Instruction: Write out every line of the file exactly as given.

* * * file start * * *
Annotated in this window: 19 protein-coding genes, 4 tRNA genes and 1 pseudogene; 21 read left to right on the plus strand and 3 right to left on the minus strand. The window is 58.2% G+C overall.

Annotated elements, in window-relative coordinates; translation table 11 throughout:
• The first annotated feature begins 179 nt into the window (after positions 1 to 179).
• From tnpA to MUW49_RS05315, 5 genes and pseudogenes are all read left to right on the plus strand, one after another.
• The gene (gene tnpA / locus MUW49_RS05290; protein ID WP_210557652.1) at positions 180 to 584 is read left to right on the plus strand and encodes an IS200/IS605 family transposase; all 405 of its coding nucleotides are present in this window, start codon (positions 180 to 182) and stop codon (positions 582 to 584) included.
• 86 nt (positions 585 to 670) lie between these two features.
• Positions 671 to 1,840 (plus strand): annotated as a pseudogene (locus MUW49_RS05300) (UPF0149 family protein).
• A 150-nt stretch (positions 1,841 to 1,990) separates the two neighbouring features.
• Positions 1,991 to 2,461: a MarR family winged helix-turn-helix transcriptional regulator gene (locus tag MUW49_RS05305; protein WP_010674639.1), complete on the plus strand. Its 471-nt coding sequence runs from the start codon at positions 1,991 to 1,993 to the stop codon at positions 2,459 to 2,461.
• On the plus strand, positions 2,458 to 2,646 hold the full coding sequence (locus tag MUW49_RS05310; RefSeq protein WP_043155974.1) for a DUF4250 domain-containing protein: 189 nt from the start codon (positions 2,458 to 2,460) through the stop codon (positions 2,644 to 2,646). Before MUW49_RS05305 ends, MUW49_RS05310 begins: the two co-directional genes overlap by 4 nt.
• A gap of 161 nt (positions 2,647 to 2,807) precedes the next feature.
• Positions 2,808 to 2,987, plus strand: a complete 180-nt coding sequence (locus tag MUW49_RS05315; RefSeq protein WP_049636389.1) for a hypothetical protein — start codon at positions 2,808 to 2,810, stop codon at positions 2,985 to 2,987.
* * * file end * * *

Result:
Annotated in this window: 19 protein-coding genes, 4 tRNA genes and 1 pseudogene; 21 read left to right on the plus strand and 3 right to left on the minus strand. The window is 58.2% G+C overall.

Annotated elements, in window-relative coordinates; translation table 11 throughout:
• The first annotated feature begins 179 nt into the window (after positions 1 to 179).
• From tnpA to MUW49_RS05315, 5 genes and pseudogenes are all read left to right on the plus strand, one after another.
• The gene (gene tnpA / locus MUW49_RS05290; protein ID WP_210557652.1) at positions 180 to 584 is read left to right on the plus strand and encodes an IS200/IS605 family transposase; all 405 of its coding nucleotides are present in this window, start codon (positions 180 to 182) and stop codon (positions 582 to 584) included.
• 86 nt (positions 585 to 670) lie between these two features.
• Positions 671 to 1,840 (plus strand): annotated as a pseudogene (locus MUW49_RS05300) (UPF0149 family protein).
• A 150-nt stretch (positions 1,841 to 1,990) separates the two neighbouring features.
• Positions 1,991 to 2,461: a MarR family winged helix-turn-helix transcriptional regulator gene (locus tag MUW49_RS05305; protein WP_010674639.1), complete on the plus strand. Its 471-nt coding sequence runs from the start codon at positions 1,991 to 1,993 to the stop codon at positions 2,459 to 2,461.
• On the plus strand, positions 2,458 to 2,646 hold the full coding sequence (locus tag MUW49_RS05310; RefSeq protein WP_043155974.1) for a DUF4250 domain-containing protein: 189 nt from the start codon (positions 2,458 to 2,460) through the stop codon (positions 2,644 to 2,646). Before MUW49_RS05305 ends, MUW49_RS05310 begins: the two co-directional genes overlap by 4 nt.
• A gap of 161 nt (positions 2,647 to 2,807) precedes the next feature.
• Positions 2,808 to 2,987, plus strand: a complete 180-nt coding sequence (locus tag MUW49_RS05315; RefSeq protein WP_049636389.1) for a hypothetical protein — start codon at positions 2,808 to 2,810, stop codon at positions 2,985 to 2,987.